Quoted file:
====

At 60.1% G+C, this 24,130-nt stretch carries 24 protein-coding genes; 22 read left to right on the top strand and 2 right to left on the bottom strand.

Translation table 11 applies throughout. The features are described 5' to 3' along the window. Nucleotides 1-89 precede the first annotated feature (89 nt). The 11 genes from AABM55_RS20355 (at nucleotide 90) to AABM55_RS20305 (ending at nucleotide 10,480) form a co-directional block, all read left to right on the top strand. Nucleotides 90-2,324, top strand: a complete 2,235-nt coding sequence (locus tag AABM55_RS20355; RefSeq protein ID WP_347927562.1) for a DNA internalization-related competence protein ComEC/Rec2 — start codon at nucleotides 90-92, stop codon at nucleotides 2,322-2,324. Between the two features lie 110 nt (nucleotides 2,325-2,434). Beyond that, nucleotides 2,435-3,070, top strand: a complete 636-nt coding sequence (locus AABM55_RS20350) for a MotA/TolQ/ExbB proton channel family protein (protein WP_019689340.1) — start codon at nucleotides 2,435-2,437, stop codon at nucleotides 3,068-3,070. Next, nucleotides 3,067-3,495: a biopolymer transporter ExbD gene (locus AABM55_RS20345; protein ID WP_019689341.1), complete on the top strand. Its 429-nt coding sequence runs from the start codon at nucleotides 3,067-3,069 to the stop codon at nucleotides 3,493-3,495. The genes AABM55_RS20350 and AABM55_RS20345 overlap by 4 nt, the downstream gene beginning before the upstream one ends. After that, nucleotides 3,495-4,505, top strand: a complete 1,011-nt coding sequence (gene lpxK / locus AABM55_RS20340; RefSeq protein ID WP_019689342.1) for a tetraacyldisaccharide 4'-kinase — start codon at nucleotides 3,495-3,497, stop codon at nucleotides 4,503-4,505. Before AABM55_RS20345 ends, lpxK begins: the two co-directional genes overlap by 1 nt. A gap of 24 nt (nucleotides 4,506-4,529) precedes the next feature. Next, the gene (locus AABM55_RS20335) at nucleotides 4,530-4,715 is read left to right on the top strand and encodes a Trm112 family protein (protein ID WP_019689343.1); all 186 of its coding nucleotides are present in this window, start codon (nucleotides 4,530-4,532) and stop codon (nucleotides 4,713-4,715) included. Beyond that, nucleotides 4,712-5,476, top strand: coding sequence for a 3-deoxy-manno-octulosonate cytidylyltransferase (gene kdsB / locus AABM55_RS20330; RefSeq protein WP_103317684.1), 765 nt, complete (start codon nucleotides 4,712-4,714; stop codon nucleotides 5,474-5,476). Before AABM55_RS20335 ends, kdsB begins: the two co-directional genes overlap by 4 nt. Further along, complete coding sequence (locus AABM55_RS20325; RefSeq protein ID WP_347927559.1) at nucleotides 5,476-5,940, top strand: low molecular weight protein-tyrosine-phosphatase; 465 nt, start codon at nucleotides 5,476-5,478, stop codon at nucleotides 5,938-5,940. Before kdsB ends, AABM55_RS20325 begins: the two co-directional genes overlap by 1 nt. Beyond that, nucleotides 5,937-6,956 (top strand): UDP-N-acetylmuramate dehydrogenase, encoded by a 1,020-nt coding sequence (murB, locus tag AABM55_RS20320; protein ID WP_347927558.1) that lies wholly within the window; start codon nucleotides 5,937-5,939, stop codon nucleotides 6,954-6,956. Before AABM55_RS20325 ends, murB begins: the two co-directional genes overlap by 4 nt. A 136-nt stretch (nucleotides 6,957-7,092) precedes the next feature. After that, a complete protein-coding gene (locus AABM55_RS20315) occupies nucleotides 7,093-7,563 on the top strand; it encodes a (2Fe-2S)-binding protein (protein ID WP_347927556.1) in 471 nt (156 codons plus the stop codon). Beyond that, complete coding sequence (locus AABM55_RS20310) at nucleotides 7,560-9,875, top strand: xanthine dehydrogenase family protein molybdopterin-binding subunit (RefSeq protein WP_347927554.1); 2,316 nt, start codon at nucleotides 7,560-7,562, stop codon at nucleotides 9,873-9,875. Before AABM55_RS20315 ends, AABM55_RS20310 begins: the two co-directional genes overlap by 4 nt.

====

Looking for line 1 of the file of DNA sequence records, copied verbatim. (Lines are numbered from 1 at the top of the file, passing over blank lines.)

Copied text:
At 60.1% G+C, this 24,130-nt stretch carries 24 protein-coding genes; 22 read left to right on the top strand and 2 right to left on the bottom strand.